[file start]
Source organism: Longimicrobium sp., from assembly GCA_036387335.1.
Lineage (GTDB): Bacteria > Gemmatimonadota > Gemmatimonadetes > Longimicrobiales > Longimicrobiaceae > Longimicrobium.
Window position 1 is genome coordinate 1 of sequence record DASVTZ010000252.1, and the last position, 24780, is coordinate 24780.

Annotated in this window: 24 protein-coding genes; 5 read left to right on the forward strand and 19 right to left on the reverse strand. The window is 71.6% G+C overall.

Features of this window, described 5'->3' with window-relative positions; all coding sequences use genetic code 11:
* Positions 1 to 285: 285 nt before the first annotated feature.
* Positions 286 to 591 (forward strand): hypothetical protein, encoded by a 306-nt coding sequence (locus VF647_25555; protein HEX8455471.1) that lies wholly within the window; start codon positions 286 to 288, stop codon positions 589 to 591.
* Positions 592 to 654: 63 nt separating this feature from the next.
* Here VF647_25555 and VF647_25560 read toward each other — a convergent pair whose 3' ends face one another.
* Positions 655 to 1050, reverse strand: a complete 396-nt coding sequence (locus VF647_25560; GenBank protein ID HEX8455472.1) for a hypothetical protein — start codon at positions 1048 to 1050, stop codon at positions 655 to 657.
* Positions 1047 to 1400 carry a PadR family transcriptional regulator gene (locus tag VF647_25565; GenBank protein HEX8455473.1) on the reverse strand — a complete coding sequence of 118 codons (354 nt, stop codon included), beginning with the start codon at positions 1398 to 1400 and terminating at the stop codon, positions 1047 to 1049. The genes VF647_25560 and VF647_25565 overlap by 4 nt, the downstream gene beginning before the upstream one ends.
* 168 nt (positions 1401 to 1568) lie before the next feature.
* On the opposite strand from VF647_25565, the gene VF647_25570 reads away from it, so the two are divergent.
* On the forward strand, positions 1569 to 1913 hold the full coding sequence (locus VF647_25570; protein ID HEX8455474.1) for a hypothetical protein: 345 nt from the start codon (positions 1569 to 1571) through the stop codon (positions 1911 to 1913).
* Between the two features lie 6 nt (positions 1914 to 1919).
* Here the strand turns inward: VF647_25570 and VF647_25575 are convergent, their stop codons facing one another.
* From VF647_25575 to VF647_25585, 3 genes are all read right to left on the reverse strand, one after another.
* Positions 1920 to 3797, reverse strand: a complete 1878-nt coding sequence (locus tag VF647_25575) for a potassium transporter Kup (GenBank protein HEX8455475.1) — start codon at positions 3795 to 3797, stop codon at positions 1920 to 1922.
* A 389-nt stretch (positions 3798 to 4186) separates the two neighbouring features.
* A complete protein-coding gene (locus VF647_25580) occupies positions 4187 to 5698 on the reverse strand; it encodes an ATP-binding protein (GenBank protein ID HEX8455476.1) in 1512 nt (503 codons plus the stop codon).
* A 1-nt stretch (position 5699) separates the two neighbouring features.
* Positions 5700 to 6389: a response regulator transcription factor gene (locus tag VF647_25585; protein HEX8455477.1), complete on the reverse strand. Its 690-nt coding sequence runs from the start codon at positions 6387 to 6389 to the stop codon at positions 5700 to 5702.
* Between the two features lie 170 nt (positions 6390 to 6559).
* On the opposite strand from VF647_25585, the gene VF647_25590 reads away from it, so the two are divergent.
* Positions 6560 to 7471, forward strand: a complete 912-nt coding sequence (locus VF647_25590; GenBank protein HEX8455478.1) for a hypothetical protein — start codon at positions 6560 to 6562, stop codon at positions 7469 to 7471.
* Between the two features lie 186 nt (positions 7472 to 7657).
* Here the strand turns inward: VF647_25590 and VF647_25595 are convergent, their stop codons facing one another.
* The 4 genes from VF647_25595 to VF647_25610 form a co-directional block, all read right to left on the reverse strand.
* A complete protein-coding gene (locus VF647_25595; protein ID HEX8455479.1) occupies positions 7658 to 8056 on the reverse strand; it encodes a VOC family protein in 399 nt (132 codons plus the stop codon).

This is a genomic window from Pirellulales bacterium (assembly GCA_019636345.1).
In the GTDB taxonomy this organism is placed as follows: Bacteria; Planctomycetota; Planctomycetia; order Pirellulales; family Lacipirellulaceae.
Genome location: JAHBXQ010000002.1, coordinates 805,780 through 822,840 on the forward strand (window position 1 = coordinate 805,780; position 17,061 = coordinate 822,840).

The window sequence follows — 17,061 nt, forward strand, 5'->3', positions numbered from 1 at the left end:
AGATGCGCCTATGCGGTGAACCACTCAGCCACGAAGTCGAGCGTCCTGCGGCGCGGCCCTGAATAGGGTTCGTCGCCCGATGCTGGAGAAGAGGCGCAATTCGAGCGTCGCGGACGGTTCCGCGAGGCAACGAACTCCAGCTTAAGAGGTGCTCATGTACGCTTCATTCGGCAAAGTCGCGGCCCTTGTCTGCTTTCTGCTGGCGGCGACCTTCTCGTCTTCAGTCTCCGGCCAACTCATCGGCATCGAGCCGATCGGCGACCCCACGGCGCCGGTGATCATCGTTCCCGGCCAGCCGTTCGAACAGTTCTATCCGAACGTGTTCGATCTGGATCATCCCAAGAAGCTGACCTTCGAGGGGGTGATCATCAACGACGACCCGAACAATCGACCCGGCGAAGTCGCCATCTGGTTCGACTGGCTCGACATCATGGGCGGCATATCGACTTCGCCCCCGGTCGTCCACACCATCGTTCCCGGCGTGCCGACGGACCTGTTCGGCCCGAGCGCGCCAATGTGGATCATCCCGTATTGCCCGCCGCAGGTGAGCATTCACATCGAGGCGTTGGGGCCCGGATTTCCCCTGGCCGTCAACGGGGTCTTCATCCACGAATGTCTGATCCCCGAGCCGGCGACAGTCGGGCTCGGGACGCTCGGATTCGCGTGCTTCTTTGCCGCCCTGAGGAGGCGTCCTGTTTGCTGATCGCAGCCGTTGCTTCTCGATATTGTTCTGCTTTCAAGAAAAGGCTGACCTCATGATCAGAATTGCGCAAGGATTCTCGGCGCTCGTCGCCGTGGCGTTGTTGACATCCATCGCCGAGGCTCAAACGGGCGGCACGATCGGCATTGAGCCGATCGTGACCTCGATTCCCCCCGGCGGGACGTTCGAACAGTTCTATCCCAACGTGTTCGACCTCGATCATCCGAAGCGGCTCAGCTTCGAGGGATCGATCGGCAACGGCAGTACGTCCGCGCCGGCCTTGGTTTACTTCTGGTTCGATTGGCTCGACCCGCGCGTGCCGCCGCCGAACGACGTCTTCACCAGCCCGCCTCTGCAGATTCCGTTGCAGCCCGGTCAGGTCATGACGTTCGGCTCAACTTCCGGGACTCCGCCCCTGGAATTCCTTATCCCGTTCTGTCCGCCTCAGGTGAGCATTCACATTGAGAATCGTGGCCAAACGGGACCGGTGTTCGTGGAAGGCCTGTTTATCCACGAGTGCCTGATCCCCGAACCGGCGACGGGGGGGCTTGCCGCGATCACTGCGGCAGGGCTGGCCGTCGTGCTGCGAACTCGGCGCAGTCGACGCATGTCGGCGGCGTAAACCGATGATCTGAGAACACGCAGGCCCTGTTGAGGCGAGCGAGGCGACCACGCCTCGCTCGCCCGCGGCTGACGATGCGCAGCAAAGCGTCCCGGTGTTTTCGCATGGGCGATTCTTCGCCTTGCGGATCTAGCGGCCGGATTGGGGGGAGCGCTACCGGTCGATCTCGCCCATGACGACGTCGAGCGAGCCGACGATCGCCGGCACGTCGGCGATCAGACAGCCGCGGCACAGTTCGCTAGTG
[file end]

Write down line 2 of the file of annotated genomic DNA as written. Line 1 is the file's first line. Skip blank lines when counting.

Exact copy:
Lineage (GTDB): Bacteria > Gemmatimonadota > Gemmatimonadetes > Longimicrobiales > Longimicrobiaceae > Longimicrobium.